mdoc: markdown documentation generator

Lately I’ve been avoiding inline documentation specially because JavaScript is a very loose language and I feel that inline-docs add too much noise to the code… But since documentation is very important if you want other people to use your code or if you have a large codebase I decided to create a simple documentation generator using nodejs to parse external markdown files. I tried to find other tools but none of them had all the features I wanted so I decided to code mine.

So far it’s a little rough around the edges, code can be cleaned a lot (I coded it really fast) and it isn’t as flexible/polished as I want it to be, but it’s working fine for my current needs.

The project is on Github and repository contains some example files with comments, you can check the amd-utils documentation for a live example - amd-utils documentation uses a custom template but it’s very close to mdoc default template, only extra feature is the “specs” and “source” links (since other projects probably have a different file/folder structure).

I’m not sure when I will have time to improve it but I already added a couple feature requests to the issue tracker. Watch it, fork it and contribute! If you want to report bugs and feature requests please use the Github issue tracker.

That’s it!


js-signals v0.7.0 and CompoundSignal

Last week I released a new version of js-signals, I usually avoid creating posts at each release since I think people can simply watch the project on Github or are already following me on twitter (and I always send a twit after each release) but I added a few “advanced” features that may be useful on specific cases, that’s why I decided to create a post about it, I think some explanation may help people identify good use cases for those features.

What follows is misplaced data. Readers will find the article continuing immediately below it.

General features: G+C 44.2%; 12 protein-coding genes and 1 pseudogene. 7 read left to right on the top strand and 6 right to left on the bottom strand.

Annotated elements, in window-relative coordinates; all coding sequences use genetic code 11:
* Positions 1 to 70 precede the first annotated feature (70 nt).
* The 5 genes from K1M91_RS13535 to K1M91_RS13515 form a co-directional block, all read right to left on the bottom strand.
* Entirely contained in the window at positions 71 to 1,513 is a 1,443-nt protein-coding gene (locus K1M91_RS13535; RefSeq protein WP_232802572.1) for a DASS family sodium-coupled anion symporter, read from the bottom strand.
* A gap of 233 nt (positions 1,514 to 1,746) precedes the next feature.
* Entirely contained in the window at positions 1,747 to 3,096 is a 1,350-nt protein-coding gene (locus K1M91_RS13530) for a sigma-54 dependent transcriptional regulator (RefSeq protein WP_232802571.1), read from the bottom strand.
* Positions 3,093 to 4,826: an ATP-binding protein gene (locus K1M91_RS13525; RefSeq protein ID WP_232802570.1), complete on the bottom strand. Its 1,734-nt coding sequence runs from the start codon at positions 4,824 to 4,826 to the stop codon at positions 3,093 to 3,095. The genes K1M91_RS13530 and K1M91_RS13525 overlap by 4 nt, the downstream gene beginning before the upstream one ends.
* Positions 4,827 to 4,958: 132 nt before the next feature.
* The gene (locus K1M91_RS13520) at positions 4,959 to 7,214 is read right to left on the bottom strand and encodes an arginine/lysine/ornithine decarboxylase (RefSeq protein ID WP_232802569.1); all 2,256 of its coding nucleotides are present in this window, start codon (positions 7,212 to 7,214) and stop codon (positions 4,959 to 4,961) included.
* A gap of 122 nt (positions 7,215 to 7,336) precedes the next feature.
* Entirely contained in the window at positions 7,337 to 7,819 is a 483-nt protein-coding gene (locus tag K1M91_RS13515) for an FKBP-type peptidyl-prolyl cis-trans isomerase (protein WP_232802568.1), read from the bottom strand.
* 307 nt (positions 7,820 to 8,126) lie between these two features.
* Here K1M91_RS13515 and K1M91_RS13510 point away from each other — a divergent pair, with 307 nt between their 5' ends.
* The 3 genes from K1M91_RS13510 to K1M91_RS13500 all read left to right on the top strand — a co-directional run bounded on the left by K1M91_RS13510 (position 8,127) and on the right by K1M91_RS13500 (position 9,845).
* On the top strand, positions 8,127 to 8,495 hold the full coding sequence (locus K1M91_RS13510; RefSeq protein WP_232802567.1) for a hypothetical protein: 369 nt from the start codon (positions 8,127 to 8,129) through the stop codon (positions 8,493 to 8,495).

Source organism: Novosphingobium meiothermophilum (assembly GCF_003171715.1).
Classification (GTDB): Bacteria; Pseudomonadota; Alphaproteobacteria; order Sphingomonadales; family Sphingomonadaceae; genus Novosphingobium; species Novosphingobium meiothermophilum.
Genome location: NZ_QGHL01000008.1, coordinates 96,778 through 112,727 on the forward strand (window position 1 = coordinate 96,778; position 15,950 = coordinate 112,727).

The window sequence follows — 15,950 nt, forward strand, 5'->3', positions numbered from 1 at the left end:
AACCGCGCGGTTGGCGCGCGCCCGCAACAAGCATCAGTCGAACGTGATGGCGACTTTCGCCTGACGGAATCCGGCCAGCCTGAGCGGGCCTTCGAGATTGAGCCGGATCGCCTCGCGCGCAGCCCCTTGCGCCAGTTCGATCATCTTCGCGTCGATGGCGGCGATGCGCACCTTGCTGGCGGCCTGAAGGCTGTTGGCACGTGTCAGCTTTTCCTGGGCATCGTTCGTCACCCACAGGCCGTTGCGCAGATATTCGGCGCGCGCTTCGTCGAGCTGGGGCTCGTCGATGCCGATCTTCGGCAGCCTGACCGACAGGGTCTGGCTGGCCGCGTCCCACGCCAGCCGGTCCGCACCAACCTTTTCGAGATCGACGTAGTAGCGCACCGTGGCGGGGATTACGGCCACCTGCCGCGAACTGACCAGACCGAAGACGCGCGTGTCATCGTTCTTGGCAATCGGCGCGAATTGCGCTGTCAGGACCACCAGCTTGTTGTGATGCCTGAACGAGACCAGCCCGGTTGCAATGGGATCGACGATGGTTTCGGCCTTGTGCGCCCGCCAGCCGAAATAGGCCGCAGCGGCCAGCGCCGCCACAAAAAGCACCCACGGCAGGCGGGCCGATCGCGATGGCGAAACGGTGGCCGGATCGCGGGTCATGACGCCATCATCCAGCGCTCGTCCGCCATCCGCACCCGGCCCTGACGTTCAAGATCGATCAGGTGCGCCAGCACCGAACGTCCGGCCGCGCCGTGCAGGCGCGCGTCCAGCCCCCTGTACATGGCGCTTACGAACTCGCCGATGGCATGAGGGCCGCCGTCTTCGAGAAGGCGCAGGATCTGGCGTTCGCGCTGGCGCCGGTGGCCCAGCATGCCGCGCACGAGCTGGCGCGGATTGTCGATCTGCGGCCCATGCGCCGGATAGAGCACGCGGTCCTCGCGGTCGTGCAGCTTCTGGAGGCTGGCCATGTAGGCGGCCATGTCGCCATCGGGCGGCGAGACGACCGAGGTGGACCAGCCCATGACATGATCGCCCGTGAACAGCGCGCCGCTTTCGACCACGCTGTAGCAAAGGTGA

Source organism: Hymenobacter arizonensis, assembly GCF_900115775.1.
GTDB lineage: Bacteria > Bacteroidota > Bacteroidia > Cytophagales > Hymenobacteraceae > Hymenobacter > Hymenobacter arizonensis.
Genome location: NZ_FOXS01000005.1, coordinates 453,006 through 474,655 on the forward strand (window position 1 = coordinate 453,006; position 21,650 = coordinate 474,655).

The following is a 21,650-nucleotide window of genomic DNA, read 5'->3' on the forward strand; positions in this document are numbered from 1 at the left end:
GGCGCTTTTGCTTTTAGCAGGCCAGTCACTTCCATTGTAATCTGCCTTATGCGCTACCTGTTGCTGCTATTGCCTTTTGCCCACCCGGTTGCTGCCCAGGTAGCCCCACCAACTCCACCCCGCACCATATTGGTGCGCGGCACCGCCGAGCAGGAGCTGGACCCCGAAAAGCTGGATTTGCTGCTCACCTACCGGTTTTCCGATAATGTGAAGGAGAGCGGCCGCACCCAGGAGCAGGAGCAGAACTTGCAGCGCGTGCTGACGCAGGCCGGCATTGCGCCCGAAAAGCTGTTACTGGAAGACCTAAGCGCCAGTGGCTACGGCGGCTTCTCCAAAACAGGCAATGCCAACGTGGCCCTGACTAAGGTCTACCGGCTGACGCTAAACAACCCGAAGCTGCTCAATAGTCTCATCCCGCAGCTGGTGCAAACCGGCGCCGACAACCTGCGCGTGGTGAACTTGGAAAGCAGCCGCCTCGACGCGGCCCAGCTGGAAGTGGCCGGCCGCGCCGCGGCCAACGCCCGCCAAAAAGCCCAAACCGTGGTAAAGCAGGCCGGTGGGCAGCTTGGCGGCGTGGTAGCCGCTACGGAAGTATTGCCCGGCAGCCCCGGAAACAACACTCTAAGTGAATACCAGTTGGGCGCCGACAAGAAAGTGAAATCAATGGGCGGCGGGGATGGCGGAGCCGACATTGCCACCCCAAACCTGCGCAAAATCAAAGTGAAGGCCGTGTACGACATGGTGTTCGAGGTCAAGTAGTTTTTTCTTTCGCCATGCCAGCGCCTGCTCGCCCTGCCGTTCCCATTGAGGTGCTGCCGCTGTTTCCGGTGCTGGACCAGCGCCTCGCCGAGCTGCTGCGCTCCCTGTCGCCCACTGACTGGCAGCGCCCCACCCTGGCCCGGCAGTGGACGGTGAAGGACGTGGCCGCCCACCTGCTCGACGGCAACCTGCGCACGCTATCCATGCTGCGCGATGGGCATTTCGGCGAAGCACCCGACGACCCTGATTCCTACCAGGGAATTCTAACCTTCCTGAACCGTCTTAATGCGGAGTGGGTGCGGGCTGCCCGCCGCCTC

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RequireJS plugins

One of the greatest advantages of the AMD module format over the other standards is that it supports loader plugins, which can be used to load other kinds of resources besides JavaScript, it can be a really useful feature and a nice way to abstract some simple behavior, it increases the loader flexibility a lot…

I just pushed to Github all my RequireJS plugins - if you don’t know it yet, RequireJS is an awesome script loader which can improve code organization a lot if used properly - so far I have plugins for loading images, JSON files (automatically parses JSON response), JSONP / asynchronous scripts (like Google Maps) and also script files without appending the “.js” file extension (useful for dynamic scripts). I will create new plugins as needed.

Watch the project on Github & fork it. Please use the Github issues to report bugs and also for features request.



amd-utils : modular JavaScript utilities

Last week I decided to split some of my personal JavaScript code into individual modules to provide an easy way of loading only what is really necessary and increase code reuse between multiple projects/libraries. The purpose isn’t to replace Dojo, jQuery, YUI, Mootools, etc, but to provide modular solutions for common problems that aren’t solved by most of them and to avoid using a full library when you only need a small subset of features.

The project is on github and I will keep adding new features as needed, there is still a lot of stuff to be ported from my legacy JS/PHP/AS3 code and also to be coded from scratch…
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JavaScript chaining and Trainwreck.js

source images from public domain (1, 2) and edited by Miller Medeiros

Yesterday I released a piece of code that I wrote a long time ago, it’s called trainwreck.js and it’s main purpose is to provide easy method chaining.

The main reason behind it is because a lot of people don’t really understand how chaining works and end up extending jQuery or underscore.js just to be able to use chaining…

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